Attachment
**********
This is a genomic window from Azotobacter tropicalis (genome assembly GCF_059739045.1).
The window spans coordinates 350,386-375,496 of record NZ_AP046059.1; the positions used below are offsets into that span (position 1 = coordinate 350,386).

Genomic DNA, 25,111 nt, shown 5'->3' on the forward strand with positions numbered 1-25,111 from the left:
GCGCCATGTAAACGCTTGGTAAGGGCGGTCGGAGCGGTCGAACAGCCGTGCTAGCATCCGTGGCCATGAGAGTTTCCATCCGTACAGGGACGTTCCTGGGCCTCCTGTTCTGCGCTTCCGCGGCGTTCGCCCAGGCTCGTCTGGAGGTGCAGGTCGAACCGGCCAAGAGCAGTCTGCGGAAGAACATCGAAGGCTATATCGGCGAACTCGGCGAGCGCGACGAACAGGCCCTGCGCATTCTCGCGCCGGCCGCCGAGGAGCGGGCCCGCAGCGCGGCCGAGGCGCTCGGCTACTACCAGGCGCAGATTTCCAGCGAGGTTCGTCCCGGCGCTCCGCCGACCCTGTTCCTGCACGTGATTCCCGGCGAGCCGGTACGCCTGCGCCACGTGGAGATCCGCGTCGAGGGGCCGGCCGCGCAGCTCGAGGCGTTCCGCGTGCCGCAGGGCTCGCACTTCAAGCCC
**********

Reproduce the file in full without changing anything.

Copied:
This is a genomic window from Azotobacter tropicalis (genome assembly GCF_059739045.1).
The window spans coordinates 350,386-375,496 of record NZ_AP046059.1; the positions used below are offsets into that span (position 1 = coordinate 350,386).

Genomic DNA, 25,111 nt, shown 5'->3' on the forward strand with positions numbered 1-25,111 from the left:
GCGCCATGTAAACGCTTGGTAAGGGCGGTCGGAGCGGTCGAACAGCCGTGCTAGCATCCGTGGCCATGAGAGTTTCCATCCGTACAGGGACGTTCCTGGGCCTCCTGTTCTGCGCTTCCGCGGCGTTCGCCCAGGCTCGTCTGGAGGTGCAGGTCGAACCGGCCAAGAGCAGTCTGCGGAAGAACATCGAAGGCTATATCGGCGAACTCGGCGAGCGCGACGAACAGGCCCTGCGCATTCTCGCGCCGGCCGCCGAGGAGCGGGCCCGCAGCGCGGCCGAGGCGCTCGGCTACTACCAGGCGCAGATTTCCAGCGAGGTTCGTCCCGGCGCTCCGCCGACCCTGTTCCTGCACGTGATTCCCGGCGAGCCGGTACGCCTGCGCCACGTGGAGATCCGCGTCGAGGGGCCGGCCGCGCAGCTCGAGGCGTTCCGCGTGCCGCAGGGCTCGCACTTCAAGCCC